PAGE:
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  Founder: Len Mullenger
Classical Editor: Rob Barnett

 

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Paul PARAY (1886-1979)
The chamber music

Violin Sonata (1908) [23:42]
Cello Sonata (1921) [24:11]
String Quartet (1915-19) [29:13]
Marian Tanau (violin) (sonata)
Nadine Deleury (cello) (sonata)
Eduard Perrone (piano) (sonatas)
Varty Manouelian (violin 1); Marian Tanau (violin 2); James Van Valkenburg (viola); Nadine Deleury (cello) (quartet)
rec. Detroit, 26 Jan 2004. DDD
world premiere recordings
GROTTO PRODUCTIONS GP-0007 [77:06]

 

I am indebted to the ever-generous Jacques Kleyn for introducing me to the Paray recording series by Fr Eduard Perrone of Detroit's Assumption Grotto Church.

Paray is well-known in the circles of received ‘wisdom’ as a B-list conductor of French orchestral music. That he was also a composer became apparent with the Mercury recording of his St Joan Mass a work which was also on a Reference Recordings CD in harness with Paray’s First Symphony: two wonderfully successful exultant works.

Fr Perrone's Grotto series is not yet complete but he has already covered the songs and piano music as well as the two major choral-orchestral works. Here is the chamber music.

The 1908 Violin Sonata is one of those singingly graceful works whose surface us stirred by a Franckian turbulence of the spirit. There’s also a Tchaikovskian sweetness verging on the salon in the allegretto amabile and a more thrawn ardour in the Molto vivo which has its roots in the Mendelssohn violin concerto, early Fauré and perhaps mature Schumann. This is young man's music; Paray was 22 at the time. The work was dedicated to the violinist Hélène Jourdan-Morhange who was also the dedicatee of the Ravel sonata. It's intriguing that Henryk Szeryng often played the Paray sonata. The work is played here with no holds barred. Tanau and Perrone are recorded in an acoustic which has a lively resonance. Listen to the gorgeous echo on the last snatched note.

The 1921 Cello Sonata represents the composer at one of the heights of his mastery, rejoicing in release from the dark years of imprisonment in Germany during the Great War. The sonata was written for and dedicated to Gerard Hekking (1879-1942). Hekking and the composer premiered it on 29 January 1920 at the Salle Éerard. The music instantly declares its maturity beside the epigone debt of the Violin Sonata - fresh as that is. Here the three movement 27 minute work is very broadly in the elegant camp of Fauré and Chausson. The music is lovingly laid out for the cello. While the work lacks the urgent climactic glories of the John Foulds Cello Sonata it shares that work’s lyrical fretwork. It also has its own lapping-breathing magic; witness the end of the first movement. The finale is alive with rhythmic vitality and engaging dialogue as well as evincing a real facility for writing great themes. Listen to the bell-like carousel at 3.30 and the delicate lacework at 3:40. After some Pierrot grotesquerie gestures from the piano the sonata ends with a triumphant victorious gesture.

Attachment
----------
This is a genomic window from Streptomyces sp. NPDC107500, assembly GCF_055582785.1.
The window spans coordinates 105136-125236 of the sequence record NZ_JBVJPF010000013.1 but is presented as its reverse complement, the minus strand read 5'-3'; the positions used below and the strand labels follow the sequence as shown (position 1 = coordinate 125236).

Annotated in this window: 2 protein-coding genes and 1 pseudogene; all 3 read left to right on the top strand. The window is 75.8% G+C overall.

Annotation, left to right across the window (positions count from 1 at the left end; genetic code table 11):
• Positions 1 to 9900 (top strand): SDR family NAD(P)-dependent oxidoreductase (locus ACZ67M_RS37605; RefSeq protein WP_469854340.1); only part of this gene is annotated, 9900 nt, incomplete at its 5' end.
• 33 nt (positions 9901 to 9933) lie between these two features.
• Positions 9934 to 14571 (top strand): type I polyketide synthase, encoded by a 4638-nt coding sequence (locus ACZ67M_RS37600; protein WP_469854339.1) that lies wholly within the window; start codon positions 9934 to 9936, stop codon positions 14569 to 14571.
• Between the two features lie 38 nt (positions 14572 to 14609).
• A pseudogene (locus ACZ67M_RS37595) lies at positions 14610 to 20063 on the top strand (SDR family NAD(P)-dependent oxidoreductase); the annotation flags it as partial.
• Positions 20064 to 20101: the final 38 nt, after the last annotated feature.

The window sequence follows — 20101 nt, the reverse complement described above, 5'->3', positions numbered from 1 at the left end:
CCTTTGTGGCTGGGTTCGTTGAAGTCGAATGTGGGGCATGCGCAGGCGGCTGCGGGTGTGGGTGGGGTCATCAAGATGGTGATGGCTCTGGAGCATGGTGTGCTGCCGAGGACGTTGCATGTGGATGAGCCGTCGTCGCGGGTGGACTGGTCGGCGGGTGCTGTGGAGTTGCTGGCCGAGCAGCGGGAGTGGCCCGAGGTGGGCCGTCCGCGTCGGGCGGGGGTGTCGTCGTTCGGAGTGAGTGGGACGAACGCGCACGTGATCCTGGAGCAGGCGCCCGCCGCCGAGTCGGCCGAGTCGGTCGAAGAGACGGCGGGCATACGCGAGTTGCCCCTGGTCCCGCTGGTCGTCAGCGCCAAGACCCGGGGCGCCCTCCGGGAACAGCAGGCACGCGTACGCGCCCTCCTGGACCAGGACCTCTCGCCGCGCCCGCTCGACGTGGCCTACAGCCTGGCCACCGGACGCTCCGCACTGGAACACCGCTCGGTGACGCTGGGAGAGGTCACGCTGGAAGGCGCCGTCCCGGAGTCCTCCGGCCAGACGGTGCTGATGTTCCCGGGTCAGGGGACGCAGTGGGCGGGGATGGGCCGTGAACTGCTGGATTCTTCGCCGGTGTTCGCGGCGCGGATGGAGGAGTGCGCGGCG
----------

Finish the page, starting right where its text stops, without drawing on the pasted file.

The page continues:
The String Quartet is a relatively late affair by comparison with the other French quartets of that era: Franck,1889, Debussy, 1893 and Ravel, 1902-3. The quartet was written in Paray’s mind during his German incarceration at the Darmstadt camp. He wrote home of his utter misery and indeed on his return home he was depressed and physically weakened suffering lung problems and general debility. The quartet is dedicated to Lucien Capet (1873-1928) and was premiered at the Salle Gaveau on 18 May 1920 by an ad hoc quartet that included his friend, the cellist Hekking. In 1944 he rewrote and re-instrumented the quartet as a Symphony for Strings reviewed at and recorded on Grotto GP0006.

The quartet is in four movements. It is in a comparatively severe classical style when assessed against works such as the ecstatic examples by Bonnal and Ravel. It perhaps belongs as a development of the late Beethoven quartets and the string writing of Mendelssohn. A more emotional world is plumbed in the assez lent but we return to a sturdy Viennese joviality in the Vif and the final the Très Rhythme.

None of these performances are time-serving gap-fillers. Real passion and tenderness has gone into these essential revivals.

Stereo separation is superb and the recording is full of wonderfully engaging antiphonal effects and spatially projected dialogue .

When Fr Perrone finishes with Paray recordings I hope he will have the means and the appetite to revive the works of another French unknown Witkowski.

Should you wish to explore Paray's music his publisher is Editions Jobert of Paris.

Wonderfully life-enhancing chamber works by Paray here revived by the dedication and inspiration of Fr Perrone and his sympathetically inclined partners. I am sure that the spirit of Paray looks down in kindly thankfulness on these recordings. Let us hope that France will also recognise Fr. Perrone’s dedication to one of its sons.

Rob Barnett

 



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